‘Somebody Up There Likes Me’

By Mary Lou Egan

Ruben “Cowboy” Shank shakes hands with Roy Rogers, the “King of the Cowboys,” in this promotional photo. Shank’s name has been spelled Rubin, Ruben and Reuben, depending on the source. The family’s spelling is Ruben. Photo courtesy of Betty Reed

In “Somebody Up There Likes Me,” the award-winning, 1956 film biography of boxer Rocky Graziano, middleweight boxer Ruben “Cowboy” Shank is mentioned. Shank would receive a royalty for the use of his name, and in his later years he would really appreciate this money.

Born in 1921, Shank was one of eight children in a family of German Russians who emigrated in 1913 and worked on farms in LaSalle, Keenesburg, Fort Morgan and Brush. All the sons, Emil, Fred, Adam and Ruben, helped with the farm. They also trapped coyotes, muskrats, beavers and raccoons. Boxing provided another means for the boys to supplement the family income.

There were plenty of opportunities to pick up boxing experience in high school “smokers,” and there were cash prizes to be won at county fairs, rodeos and Elk’s clubs.

After Pearl Harbor, Adam Shank enlisted in the Army and Ruben Shank in the Coast Guard, where the brothers continued their boxing careers. The military promoted the sport, arranging matches and providing coaches, training and gloves. Victors were awarded war bonds. Nicknames like “One Punch” Adam, and “Cowboy” Ruben Shank were an important part of publicity. 

Left to right: Fred Shank, Jake Wagner, Ruben Shank, George Shank (father) and Emil Shank on the family farm in Brush, Colorado, 1960. Photo courtesy of Betty Reed

In a 1997 interview, Ruben’s niece Betty Reed explained, “After a lot of the fights Ruben won, he was given a silk cowboy shirt. In Madison Square Garden they heard about this ‘Cowboy.’ You know, they thought it was all cowboys and Indians out here, and they were kind of making fun of him. His manager was a guy named George Knorr, and he just ran with it.”

Ruben surprised the boxing world on April 23, 1942, when he easily won a match with Fritzie Zivic, a brawler who was noted for “thumbing” the eyes of his opponents. A July 3, 1942, victory over triple-crown titleholder Henry Armstrong at the Denver Auditorium was much closer, causing some critics to complain of hometown bias. 

Shank’s continued success over former champions catapulted the 20-year-old newcomer to a bout with Sugar Ray Robinson in Madison Square Garden on August 22, 1942, one of the most important competitions in Shank’s career.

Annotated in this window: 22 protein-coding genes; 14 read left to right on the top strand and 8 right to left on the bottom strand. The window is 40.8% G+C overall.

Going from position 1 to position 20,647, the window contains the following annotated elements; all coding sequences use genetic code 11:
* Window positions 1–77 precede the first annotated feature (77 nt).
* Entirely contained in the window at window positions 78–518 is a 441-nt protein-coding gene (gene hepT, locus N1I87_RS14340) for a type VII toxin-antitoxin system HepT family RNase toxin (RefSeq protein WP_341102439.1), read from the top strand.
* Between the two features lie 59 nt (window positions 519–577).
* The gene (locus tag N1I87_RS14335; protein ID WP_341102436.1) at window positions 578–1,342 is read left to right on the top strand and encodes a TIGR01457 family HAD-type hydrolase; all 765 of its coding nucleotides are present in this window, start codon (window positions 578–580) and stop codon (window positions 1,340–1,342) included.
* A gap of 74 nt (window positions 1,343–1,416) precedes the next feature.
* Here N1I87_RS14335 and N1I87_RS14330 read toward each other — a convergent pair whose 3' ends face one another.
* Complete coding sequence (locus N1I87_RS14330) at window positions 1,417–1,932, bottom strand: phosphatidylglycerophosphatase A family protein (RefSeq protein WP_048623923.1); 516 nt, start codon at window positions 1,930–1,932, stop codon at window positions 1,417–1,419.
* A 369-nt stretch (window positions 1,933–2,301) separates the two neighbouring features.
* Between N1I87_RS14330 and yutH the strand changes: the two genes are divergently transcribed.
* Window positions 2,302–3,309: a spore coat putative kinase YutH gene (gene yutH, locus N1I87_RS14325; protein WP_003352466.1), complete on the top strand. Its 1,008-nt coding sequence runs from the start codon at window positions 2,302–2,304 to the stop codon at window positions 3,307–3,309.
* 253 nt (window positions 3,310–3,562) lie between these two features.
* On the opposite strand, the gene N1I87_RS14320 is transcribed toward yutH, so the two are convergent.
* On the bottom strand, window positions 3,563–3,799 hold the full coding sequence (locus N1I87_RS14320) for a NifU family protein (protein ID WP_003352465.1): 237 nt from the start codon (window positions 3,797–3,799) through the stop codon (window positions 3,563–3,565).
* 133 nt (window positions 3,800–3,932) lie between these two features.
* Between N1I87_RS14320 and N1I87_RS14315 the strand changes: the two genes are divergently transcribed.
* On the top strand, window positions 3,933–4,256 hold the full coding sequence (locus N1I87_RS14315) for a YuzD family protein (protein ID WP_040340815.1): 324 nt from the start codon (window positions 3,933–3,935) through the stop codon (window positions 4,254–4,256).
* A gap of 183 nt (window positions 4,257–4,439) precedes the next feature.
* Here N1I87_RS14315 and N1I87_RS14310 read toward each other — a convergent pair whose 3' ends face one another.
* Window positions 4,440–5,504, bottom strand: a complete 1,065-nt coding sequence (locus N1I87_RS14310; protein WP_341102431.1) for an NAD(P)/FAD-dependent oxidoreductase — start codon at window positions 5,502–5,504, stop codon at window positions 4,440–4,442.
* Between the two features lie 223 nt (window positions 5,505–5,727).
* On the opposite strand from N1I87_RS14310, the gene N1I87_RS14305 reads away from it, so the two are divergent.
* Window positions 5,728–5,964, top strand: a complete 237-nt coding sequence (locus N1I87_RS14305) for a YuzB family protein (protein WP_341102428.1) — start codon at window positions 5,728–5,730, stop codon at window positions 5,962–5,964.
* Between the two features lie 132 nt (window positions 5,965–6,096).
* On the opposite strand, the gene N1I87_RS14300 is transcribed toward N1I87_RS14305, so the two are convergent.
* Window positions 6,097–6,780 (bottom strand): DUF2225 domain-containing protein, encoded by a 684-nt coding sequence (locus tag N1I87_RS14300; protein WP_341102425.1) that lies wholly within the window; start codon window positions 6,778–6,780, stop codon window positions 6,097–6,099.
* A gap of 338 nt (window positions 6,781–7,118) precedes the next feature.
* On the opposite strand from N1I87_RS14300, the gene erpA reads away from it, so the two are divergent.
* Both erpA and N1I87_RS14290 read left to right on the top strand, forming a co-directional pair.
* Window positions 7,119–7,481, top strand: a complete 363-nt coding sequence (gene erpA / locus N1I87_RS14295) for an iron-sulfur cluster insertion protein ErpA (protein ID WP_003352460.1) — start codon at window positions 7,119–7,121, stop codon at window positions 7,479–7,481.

The underdog Shank started fast, pummeling Robinson. But Robinson came back in Round 2 to drop his opponent four times and finish him. For several years, the scrappy Globeville resident continued to challenge big-name competitors, losing twice to former middleweight champ Fred Apostoli in 1946. 

It was a match with Melvin Brown in Minneapolis that resulted in Shank’s knockout loss and damage so severe that he nearly lost his life. Although he slowly recovered, the National Boxing Association ruled that Shank couldn’t fight again and his then-manager, Chris Dundee, agreed.

In 1952, Shank challenged the decree in Denver District Court, and Judge Henry Lindsley ruled that the boxer could resume his career. Armed with the ruling, 31-year-old Shank fought a dozen more times, possibly contributing to his difficulty speaking as he grew older.

For 28 years, Shank worked for the Denver Public Works Department and moonlighted at the Mile High Kennel Club. 

In December 1995, Ruben Shank passed away at age 74. Friend and former boxer Ray Schoeninger remembered, “Ruben was the nicest and most honest person you’d ever want to meet. I was with him at the Stock Show once when Ruben found a bag with thousands of dollars inside. He chased the guy down and returned the money. He was very good to people.”

Mary Lou Egan drew from the following sources for this month’s column:

“Ex-boxer Shank Dies at 74,” Denver Post, December 14, 1995, by Alan Katz.

Interview with Betty Reed and Carol Christensen, Wheat Ridge, Colorado,
February 16, 1997.

Mary Lou Egan is a fourth-generation Coloradan who loves history. You can reach her at maryloudesign@comcast.net.

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